Taco Punk is just over a year old now in February 2013, and I am mighty happy to see it pass that first birthday, the make-or-break point that conventional wisdom sets as a marker of success in the restaurant business.
Some observers might have doubted that owner-chef Gabe Sowder’s amiable NuLu storefront would reach this point, as it has faced more wacky challenges in its first 12 months than I’ve seen in quite a few years on the eats beat.
Some of the early bumps in Taco Punk’s road amounted to opening jitters that bought it an early reputation for spotty service, but other hurdles were less fair, particularly a bizarre, ranting “review” that went viral after publication in the The Louisville Cardinal, the independent student newspaper of the University of Louisville.
The review zinged the Punk for, among other things, gentrifying the neighborhood and once having a pricey sports car parked out front one night. I am not making this up.
And now, more recently, Sowder has been tossed into the frying pan again, as the chattering social media classes dissect his decision to seek $20,000 through a KickStarter campaign to expand the business. To reach its goal, Taco Punk must get $20,000 by Feb. 22.
Briefly told, Taco Punk argues that its commitments to choose costly “green” service wares and locally raised meats and produce, to pay employees above average wages and to give back to its community through charitable giving all add up to a business plan that’s tough to break even. They’re seeking KickStarter funding not as charity but to increase business with an expanded catering operation and finished alfresco dining area.
Alas, Internet flames burst out as some bloggers and Facebook posters wailed in outrage, declaring this an inappropriate use of Kickstarter. But Sowder defended the move in an interview on WFPL-FM, pointing out that Kickstarter is an open platform for innovative projects, “not a charity website.”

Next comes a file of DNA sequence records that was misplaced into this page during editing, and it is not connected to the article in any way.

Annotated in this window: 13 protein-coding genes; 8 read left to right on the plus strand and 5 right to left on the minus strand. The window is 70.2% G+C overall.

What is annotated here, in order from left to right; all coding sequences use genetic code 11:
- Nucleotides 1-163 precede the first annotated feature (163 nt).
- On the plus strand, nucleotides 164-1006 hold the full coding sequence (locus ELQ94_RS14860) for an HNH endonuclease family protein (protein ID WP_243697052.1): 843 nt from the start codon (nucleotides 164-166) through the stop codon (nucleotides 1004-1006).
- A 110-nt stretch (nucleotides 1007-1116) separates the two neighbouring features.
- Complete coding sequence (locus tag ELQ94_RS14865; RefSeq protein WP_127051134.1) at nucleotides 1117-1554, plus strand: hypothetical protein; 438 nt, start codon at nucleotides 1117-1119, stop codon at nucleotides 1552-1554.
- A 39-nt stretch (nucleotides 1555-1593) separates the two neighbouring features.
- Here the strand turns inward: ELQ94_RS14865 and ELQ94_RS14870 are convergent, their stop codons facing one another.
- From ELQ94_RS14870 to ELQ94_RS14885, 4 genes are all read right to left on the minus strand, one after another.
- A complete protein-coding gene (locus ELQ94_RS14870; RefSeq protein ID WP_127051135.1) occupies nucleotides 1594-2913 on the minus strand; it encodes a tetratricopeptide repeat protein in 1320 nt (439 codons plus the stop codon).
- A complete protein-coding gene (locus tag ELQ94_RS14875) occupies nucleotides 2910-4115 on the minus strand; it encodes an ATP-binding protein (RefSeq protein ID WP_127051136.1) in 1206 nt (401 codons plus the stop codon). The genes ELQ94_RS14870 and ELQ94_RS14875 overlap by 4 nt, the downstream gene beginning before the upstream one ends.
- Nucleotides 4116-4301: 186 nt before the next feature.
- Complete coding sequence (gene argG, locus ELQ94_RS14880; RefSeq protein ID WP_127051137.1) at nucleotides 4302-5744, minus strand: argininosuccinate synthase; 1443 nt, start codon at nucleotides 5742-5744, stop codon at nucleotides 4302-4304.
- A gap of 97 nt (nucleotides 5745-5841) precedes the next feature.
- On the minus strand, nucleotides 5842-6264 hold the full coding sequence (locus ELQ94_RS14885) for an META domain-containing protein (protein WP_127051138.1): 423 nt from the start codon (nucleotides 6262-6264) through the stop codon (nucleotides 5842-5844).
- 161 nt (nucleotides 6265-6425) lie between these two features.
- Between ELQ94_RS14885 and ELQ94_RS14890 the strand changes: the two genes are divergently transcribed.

I’m inclined to agree. Kickstarter vetted and approved the campaign, and that’s good enough for me. For the record, I don’t know Sowder, but I admire his approach – and his food! I’ve made a small Kickstarter contribution, and I keep Taco Punk on the short list of places where I’ll eat for my own pleasure even when I’m not reviewing.
In fact, the uproar prompted me to drop by for lunch last week, and I left very happy. The menu, which is no mere taqueria bill of fare but an innovative selection that reflects Sowder’s prior post as a sous chef at 610 Magnolia, offers about a dozen tacos from $3.25 to $4.50 for a single taco or $8.95 to $12.95 for a platter, which comes with two tacos, a side, chips and salsas.
Inspired to healthy goodness by the compostable greenness all around, I chose an animal-free lunch of two good-size tacos on tender, fresh-made corn tortillas: a veggie taco ($3.95) loaded with butternut squash cubes, pinto beans, tomatoes and onions in a mellow pumpkinseed mole; and a warming, earthy black-bean-and-white-cheese taco ($3.25); plus a hearty, oversize cup of the soup of the day, a rich, sweet-hot and piquant vegetarian chili. Tortilla chips were crisp and fresh.
A hearty lunch cost just over 10 bucks, there’s no tipping, and the cashier told me about an even better deal: On Meatless Monday every week, the same healthy platter is $2 off.